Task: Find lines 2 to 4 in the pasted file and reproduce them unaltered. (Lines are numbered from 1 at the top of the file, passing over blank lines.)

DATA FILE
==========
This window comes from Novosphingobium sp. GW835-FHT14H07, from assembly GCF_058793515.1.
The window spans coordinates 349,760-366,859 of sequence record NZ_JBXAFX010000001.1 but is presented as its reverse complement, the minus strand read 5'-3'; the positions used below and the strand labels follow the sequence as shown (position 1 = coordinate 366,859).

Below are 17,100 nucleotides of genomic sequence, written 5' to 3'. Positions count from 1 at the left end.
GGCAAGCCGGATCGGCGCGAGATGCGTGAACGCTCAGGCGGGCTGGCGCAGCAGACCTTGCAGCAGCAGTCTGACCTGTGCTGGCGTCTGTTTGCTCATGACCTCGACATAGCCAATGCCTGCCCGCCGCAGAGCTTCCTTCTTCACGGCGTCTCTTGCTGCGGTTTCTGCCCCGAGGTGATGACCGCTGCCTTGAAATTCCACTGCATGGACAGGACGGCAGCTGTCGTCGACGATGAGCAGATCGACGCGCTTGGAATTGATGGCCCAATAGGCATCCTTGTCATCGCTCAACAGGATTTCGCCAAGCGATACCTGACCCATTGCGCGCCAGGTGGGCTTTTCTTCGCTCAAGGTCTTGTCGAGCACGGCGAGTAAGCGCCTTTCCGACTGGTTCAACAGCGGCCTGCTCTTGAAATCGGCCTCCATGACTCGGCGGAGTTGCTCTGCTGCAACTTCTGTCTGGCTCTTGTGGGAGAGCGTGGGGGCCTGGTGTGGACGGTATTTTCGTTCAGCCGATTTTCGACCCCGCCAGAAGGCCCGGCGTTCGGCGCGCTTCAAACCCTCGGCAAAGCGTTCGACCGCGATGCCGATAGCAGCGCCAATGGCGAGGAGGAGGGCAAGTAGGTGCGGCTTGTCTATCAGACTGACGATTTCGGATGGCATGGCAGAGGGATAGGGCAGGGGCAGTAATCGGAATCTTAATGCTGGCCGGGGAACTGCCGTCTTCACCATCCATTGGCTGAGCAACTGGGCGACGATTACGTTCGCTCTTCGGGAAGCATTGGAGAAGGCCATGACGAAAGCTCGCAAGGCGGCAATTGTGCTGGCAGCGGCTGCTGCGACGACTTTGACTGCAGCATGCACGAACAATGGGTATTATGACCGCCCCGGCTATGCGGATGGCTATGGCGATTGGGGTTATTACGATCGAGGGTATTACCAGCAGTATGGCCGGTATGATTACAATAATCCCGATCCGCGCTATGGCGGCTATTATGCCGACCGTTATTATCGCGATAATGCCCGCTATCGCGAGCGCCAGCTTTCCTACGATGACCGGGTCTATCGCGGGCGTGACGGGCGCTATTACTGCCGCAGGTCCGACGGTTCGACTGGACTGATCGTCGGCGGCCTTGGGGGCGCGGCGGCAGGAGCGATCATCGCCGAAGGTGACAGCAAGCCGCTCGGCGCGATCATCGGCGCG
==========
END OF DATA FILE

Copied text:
The window spans coordinates 349,760-366,859 of sequence record NZ_JBXAFX010000001.1 but is presented as its reverse complement, the minus strand read 5'-3'; the positions used below and the strand labels follow the sequence as shown (position 1 = coordinate 366,859).

Below are 17,100 nucleotides of genomic sequence, written 5' to 3'. Positions count from 1 at the left end.
GGCAAGCCGGATCGGCGCGAGATGCGTGAACGCTCAGGCGGGCTGGCGCAGCAGACCTTGCAGCAGCAGTCTGACCTGTGCTGGCGTCTGTTTGCTCATGACCTCGACATAGCCAATGCCTGCCCGCCGCAGAGCTTCCTTCTTCACGGCGTCTCTTGCTGCGGTTTCTGCCCCGAGGTGATGACCGCTGCCTTGAAATTCCACTGCATGGACAGGACGGCAGCTGTCGTCGACGATGAGCAGATCGACGCGCTTGGAATTGATGGCCCAATAGGCATCCTTGTCATCGCTCAACAGGATTTCGCCAAGCGATACCTGACCCATTGCGCGCCAGGTGGGCTTTTCTTCGCTCAAGGTCTTGTCGAGCACGGCGAGTAAGCGCCTTTCCGACTGGTTCAACAGCGGCCTGCTCTTGAAATCGGCCTCCATGACTCGGCGGAGTTGCTCTGCTGCAACTTCTGTCTGGCTCTTGTGGGAGAGCGTGGGGGCCTGGTGTGGACGGTATTTTCGTTCAGCCGATTTTCGACCCCGCCAGAAGGCCCGGCGTTCGGCGCGCTTCAAACCCTCGGCAAAGCGTTCGACCGCGATGCCGATAGCAGCGCCAATGGCGAGGAGGAGGGCAAGTAGGTGCGGCTTGTCTATCAGACTGACGATTTCGGATGGCATGGCAGAGGGATAGGGCAGGGGCAGTAATCGGAATCTTAATGCTGGCCGGGGAACTGCCGTCTTCACCATCCATTGGCTGAGCAACTGGGCGACGATTACGTTCGCTCTTCGGGAAGCATTGGAGAAGGCCATGACGAAAGCTCGCAAGGCGGCAATTGTGCTGGCAGCGGCTGCTGCGACGACTTTGACTGCAGCATGCACGAACAATGGGTATTATGACCGCCCCGGCTATGCGGATGGCTATGGCGATTGGGGTTATTACGATCGAGGGTATTACCAGCAGTATGGCCGGTATGATTACAATAATCCCGATCCGCGCTATGGCGGCTATTATGCCGACCGTTATTATCGCGATAATGCCCGCTATCGCGAGCGCCAGCTTTCCTACGATGACCGGGTCTATCGCGGGCGTGACGGGCGCTATTACTGCCGCAGGTCCGACGGTTCGACTGGACTGATCGTCGGCGGCCTTGGGGGCGCGGCGGCAGGAGCGATCATCGCCGAAGGTGACAGCAAGCCGCTCGGCGCGATCATCGGCGCG